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Mark Winne
PHOTO: NORAH LEVINE

We Need to Be "Food Citizens," Not Just Consumers, Winne Urges

By Grace Fulop '13  |  Contact Holly Foster 315-859-4068
Posted October 18, 2012
Tags Bon Appetit Slow Food

Mark Winne P'00, food policy specialist and author, delivered a lecture to the Hamilton community on Oct. 17. In the lecture, presented by Hamilton College Slow Food and Bon Appétit, Winne drew on themes from his books Food Rebels and Guerilla Gardeners, and Smart Cookin’ Mamas, exploring the challenges people face both nationally and globally in our ability to control the food we eat and to participate fully in the crafting of food policy.

 

Due to the modern day “holy trinity of convenience, fat and sugar,” according to Winne, the United States has reached an all-time high for obesity and health-related diseases. One in five American 10-year-olds is obese, and obesity is the top reason that Americans are not eligible to be drafted into the army. “I’m a big fan of world peace,” said Winne, “but being too fat to fight is not the way to get there.”

 

Furthermore, the issue of food insecurity goes hand in hand with rising income inequality in the United States. Food insecurity refers to the limited access to food or experiencing high unpredictability in where one’s next meal will come from. Sixteen percent of the population experiences food insecurity, and there are 47 million people receiving Supplemental Nutrition Assistance Program (SNAP) benefits.

 

In addition, 23 million Americans live in a food desert, or an area where there are no affordable food outlets, such as grocery stores. There has been a huge increase in food pantries over the past 40 years to respond to this need, but Winne questions if this is the right answer to the problem. Policies should change, he argued, to prevent the issue.  In food planning there is the opportunity to become engaged now more than ever before, according to Winne.

 

An example of food planning is the phenomenon that more and more cities worldwide are announcing “food strategies” to deal with hunger and lack of nutrition. In addition, local food movements, such as farmers markets and including organic food in public schools, are growing rapidly. The number of food policy councils in the United States has increased from 100 to 200 in just the past two years.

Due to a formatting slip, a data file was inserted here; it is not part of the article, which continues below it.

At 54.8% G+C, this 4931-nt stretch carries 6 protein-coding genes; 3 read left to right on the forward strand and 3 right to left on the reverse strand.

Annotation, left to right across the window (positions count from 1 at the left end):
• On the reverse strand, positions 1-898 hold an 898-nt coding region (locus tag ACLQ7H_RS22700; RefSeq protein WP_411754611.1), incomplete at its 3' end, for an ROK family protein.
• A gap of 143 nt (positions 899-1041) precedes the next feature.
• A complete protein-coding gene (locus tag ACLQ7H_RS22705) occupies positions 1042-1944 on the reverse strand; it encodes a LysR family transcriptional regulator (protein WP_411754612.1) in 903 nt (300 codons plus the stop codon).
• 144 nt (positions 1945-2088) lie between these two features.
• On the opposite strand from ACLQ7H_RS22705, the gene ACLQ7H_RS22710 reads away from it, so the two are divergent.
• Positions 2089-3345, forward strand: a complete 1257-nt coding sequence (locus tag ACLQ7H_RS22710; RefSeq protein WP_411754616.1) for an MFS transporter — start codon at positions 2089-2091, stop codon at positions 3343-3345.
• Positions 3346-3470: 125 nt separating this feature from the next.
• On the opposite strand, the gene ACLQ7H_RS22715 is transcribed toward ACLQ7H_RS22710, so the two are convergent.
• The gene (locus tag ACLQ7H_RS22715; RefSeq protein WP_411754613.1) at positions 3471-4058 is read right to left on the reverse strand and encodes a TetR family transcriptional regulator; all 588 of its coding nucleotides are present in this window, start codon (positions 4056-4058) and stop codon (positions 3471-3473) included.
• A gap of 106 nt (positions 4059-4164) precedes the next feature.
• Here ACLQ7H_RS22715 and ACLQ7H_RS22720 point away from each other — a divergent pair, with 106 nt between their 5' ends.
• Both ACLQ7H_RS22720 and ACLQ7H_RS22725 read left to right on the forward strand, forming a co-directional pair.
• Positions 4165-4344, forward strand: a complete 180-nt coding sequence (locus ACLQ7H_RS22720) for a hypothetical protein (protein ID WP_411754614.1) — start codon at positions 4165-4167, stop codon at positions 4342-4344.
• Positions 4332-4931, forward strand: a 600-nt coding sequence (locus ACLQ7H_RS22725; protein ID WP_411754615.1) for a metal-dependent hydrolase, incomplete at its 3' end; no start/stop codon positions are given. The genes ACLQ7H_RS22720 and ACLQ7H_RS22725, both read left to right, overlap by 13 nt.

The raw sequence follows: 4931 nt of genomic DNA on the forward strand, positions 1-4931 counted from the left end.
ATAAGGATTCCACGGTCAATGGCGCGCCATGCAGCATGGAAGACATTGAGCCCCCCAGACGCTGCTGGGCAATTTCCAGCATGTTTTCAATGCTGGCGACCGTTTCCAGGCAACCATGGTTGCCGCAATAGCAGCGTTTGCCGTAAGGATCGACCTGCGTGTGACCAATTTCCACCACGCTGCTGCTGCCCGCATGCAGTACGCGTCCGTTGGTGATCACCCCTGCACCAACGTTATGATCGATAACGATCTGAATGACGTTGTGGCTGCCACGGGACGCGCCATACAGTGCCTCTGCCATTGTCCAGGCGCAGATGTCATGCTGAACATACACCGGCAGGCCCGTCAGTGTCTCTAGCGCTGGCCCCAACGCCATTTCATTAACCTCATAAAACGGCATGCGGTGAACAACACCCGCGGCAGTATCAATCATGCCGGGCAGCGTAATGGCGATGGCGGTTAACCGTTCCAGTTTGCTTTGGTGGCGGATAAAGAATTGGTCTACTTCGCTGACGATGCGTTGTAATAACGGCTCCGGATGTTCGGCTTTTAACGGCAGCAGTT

There is resistance to these food movements, however. The fast food industry and the industrial food industry are fighting back to try to maintain their monopoly over food in the United States. The fast food industry, for example, spent 4.2 billion dollars in advertising unhealthy food geared towards children last year. The industrial food industry has been lobbying for protections such as prohibiting pictures from being taken of any factory farm operations, and is projecting the argument that the industrial food model, rather than organic, will be the only way to feed our growing global population in future generations.

 

Winne responded to this by urging us not to compromise. Through local action, he said, we have the potential to balance private and public interests. In a study done on 33 of the world’s most developed countries, the United States came in third for the highest level of income inequality, first for the rate of food insecurity, and at the bottom for life expectancy. This is evidence that we have a food problem, said Winne.

 

To combat these issues, Winne argued that we need to tax the rich to feed the hungry, invest in sustainable and regional farm systems, regulate the food industry in order to fight obesity and diabetes, and hold the government accountable by becoming more engaged. We need to be good “food citizens,” said Winne, rather than just good food consumers.

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